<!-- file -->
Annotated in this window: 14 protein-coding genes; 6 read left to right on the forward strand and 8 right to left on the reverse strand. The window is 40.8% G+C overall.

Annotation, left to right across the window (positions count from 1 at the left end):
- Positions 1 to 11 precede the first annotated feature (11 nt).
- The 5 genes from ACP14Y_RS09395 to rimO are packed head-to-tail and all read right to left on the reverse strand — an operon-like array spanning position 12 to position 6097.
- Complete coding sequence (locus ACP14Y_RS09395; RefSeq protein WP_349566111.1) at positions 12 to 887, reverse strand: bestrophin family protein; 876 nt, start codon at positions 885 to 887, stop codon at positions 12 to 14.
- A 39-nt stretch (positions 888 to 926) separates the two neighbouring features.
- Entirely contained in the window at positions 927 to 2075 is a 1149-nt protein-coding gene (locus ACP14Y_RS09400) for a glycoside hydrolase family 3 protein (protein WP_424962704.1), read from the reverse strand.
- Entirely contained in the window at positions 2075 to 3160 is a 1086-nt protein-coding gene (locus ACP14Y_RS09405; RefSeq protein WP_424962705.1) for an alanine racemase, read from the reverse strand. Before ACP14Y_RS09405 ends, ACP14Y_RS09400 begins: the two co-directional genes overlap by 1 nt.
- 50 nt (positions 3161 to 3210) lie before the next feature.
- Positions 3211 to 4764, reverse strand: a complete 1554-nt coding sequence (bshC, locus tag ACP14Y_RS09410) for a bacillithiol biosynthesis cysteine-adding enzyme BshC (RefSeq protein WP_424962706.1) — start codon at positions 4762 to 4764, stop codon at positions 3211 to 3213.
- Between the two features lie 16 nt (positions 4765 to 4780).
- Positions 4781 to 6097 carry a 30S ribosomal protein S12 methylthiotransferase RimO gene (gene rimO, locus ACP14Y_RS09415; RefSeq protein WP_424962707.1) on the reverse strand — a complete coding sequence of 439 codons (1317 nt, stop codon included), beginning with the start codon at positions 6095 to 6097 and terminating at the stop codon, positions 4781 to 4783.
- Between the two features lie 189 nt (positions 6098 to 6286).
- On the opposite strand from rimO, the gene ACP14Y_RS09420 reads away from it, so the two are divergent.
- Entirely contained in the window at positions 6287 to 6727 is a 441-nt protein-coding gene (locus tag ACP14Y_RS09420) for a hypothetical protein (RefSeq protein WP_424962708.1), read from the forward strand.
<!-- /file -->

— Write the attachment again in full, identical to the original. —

Annotated in this window: 14 protein-coding genes; 6 read left to right on the forward strand and 8 right to left on the reverse strand. The window is 40.8% G+C overall.

Annotation, left to right across the window (positions count from 1 at the left end):
- Positions 1 to 11 precede the first annotated feature (11 nt).
- The 5 genes from ACP14Y_RS09395 to rimO are packed head-to-tail and all read right to left on the reverse strand — an operon-like array spanning position 12 to position 6097.
- Complete coding sequence (locus ACP14Y_RS09395; RefSeq protein WP_349566111.1) at positions 12 to 887, reverse strand: bestrophin family protein; 876 nt, start codon at positions 885 to 887, stop codon at positions 12 to 14.
- A 39-nt stretch (positions 888 to 926) separates the two neighbouring features.
- Entirely contained in the window at positions 927 to 2075 is a 1149-nt protein-coding gene (locus ACP14Y_RS09400) for a glycoside hydrolase family 3 protein (protein WP_424962704.1), read from the reverse strand.
- Entirely contained in the window at positions 2075 to 3160 is a 1086-nt protein-coding gene (locus ACP14Y_RS09405; RefSeq protein WP_424962705.1) for an alanine racemase, read from the reverse strand. Before ACP14Y_RS09405 ends, ACP14Y_RS09400 begins: the two co-directional genes overlap by 1 nt.
- 50 nt (positions 3161 to 3210) lie before the next feature.
- Positions 3211 to 4764, reverse strand: a complete 1554-nt coding sequence (bshC, locus tag ACP14Y_RS09410) for a bacillithiol biosynthesis cysteine-adding enzyme BshC (RefSeq protein WP_424962706.1) — start codon at positions 4762 to 4764, stop codon at positions 3211 to 3213.
- Between the two features lie 16 nt (positions 4765 to 4780).
- Positions 4781 to 6097 carry a 30S ribosomal protein S12 methylthiotransferase RimO gene (gene rimO, locus ACP14Y_RS09415; RefSeq protein WP_424962707.1) on the reverse strand — a complete coding sequence of 439 codons (1317 nt, stop codon included), beginning with the start codon at positions 6095 to 6097 and terminating at the stop codon, positions 4781 to 4783.
- Between the two features lie 189 nt (positions 6098 to 6286).
- On the opposite strand from rimO, the gene ACP14Y_RS09420 reads away from it, so the two are divergent.
- Entirely contained in the window at positions 6287 to 6727 is a 441-nt protein-coding gene (locus tag ACP14Y_RS09420) for a hypothetical protein (RefSeq protein WP_424962708.1), read from the forward strand.